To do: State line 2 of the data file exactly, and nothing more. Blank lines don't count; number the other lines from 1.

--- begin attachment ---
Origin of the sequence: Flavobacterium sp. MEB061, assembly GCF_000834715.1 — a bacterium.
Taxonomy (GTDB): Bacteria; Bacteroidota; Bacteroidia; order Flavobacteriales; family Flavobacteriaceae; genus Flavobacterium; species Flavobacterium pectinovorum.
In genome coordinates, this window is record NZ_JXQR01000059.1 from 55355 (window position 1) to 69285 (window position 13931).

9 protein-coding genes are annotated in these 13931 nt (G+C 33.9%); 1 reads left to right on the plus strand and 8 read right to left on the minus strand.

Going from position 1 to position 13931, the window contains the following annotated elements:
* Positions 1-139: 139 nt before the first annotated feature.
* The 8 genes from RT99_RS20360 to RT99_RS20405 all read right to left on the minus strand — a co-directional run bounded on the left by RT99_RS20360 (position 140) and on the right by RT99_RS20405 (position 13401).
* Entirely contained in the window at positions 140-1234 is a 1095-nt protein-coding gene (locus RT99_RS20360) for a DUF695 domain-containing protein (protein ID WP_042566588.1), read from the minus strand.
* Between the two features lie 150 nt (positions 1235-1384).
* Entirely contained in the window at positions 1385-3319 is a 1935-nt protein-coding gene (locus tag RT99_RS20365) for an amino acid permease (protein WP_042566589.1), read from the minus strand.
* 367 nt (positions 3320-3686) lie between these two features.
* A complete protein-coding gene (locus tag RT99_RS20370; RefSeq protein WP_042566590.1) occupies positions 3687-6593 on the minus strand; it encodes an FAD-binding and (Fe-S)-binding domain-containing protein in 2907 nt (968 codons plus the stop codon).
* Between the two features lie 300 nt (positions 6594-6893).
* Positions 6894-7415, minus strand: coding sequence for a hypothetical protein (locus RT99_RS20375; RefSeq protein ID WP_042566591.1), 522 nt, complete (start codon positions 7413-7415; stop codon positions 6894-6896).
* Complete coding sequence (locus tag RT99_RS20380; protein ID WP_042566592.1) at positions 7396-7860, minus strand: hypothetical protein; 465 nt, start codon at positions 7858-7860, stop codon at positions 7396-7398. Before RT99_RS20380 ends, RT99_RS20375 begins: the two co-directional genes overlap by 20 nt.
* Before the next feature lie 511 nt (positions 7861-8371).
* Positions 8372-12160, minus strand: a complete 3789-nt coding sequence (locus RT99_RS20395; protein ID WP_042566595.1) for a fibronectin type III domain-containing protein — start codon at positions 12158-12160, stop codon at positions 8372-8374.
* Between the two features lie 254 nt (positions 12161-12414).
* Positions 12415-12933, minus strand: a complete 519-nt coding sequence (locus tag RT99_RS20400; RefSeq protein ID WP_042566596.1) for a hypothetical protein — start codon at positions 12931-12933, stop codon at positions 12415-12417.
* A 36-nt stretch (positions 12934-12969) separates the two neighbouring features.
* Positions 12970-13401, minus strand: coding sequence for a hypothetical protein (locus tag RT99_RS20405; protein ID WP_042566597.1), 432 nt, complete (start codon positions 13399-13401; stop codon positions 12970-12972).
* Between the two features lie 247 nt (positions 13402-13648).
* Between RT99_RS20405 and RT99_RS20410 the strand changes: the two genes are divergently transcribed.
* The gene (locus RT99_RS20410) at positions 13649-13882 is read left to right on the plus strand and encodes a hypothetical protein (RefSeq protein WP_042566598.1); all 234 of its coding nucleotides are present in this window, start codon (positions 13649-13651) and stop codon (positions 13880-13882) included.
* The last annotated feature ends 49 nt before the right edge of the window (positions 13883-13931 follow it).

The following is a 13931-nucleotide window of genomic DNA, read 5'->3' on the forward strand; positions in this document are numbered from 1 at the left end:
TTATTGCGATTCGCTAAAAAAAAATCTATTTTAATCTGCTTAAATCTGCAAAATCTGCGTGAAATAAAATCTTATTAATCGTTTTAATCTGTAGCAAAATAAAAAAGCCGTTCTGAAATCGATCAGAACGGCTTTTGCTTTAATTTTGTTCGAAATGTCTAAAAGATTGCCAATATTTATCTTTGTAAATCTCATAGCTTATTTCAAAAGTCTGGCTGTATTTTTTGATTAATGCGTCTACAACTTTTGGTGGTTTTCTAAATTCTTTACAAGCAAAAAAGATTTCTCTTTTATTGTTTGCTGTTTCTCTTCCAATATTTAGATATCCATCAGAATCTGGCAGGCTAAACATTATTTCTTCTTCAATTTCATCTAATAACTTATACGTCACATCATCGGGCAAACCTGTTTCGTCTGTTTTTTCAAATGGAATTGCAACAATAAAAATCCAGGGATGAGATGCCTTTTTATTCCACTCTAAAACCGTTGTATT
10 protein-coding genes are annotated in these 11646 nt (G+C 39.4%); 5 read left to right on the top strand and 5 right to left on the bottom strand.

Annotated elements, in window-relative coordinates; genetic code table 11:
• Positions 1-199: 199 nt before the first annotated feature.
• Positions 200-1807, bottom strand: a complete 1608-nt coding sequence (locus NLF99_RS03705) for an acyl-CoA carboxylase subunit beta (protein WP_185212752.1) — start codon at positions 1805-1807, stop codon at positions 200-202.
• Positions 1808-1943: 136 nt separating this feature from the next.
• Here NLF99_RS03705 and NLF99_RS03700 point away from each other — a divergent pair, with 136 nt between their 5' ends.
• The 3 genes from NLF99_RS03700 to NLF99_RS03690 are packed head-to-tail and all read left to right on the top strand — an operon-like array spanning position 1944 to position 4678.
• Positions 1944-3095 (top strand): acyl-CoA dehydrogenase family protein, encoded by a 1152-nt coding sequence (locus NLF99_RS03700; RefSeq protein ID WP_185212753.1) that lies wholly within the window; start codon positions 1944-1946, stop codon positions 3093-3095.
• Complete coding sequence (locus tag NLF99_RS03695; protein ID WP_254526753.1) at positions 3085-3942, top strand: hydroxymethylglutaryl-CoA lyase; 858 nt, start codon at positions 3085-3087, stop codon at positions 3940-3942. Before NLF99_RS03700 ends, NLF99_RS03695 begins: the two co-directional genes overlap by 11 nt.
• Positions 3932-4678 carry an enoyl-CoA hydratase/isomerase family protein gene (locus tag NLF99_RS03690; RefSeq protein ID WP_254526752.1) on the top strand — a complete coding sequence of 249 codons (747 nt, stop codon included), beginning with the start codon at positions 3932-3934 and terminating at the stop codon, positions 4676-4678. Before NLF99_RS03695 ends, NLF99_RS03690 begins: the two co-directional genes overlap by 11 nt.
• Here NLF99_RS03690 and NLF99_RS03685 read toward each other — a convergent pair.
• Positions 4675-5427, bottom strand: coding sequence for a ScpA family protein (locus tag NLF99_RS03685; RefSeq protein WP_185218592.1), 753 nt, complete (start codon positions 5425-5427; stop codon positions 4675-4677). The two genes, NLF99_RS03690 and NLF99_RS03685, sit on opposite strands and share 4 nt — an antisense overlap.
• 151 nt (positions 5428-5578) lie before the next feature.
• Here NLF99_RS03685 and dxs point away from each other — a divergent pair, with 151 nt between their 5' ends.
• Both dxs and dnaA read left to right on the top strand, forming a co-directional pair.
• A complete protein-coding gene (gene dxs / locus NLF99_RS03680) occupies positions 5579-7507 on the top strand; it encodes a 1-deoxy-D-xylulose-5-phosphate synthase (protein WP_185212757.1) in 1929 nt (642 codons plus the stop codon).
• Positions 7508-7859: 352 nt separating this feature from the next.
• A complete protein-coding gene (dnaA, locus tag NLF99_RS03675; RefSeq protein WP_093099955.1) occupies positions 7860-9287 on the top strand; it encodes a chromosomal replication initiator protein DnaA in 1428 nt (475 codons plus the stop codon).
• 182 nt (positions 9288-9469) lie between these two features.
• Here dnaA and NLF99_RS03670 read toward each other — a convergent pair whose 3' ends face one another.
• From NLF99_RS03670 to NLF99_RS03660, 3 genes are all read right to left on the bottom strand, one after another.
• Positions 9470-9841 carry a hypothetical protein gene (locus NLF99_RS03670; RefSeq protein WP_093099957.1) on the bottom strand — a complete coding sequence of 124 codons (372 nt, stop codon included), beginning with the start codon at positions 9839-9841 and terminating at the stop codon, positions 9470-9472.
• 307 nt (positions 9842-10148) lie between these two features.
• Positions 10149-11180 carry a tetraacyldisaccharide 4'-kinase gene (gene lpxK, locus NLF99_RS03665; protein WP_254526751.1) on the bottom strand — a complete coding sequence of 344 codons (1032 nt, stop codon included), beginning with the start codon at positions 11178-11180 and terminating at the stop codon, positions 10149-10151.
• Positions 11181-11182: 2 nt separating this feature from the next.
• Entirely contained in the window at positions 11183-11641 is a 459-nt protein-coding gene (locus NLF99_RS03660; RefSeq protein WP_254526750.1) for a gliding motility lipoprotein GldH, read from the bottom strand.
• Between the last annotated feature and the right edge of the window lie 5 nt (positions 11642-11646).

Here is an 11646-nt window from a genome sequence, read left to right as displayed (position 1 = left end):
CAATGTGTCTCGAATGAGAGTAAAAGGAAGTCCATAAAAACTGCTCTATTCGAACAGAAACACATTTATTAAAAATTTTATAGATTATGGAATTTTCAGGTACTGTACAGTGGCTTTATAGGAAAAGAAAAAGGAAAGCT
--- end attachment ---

Taxonomy (GTDB): Bacteria; Bacteroidota; Bacteroidia; order Flavobacteriales; family Flavobacteriaceae; genus Flavobacterium; species Flavobacterium pectinovorum.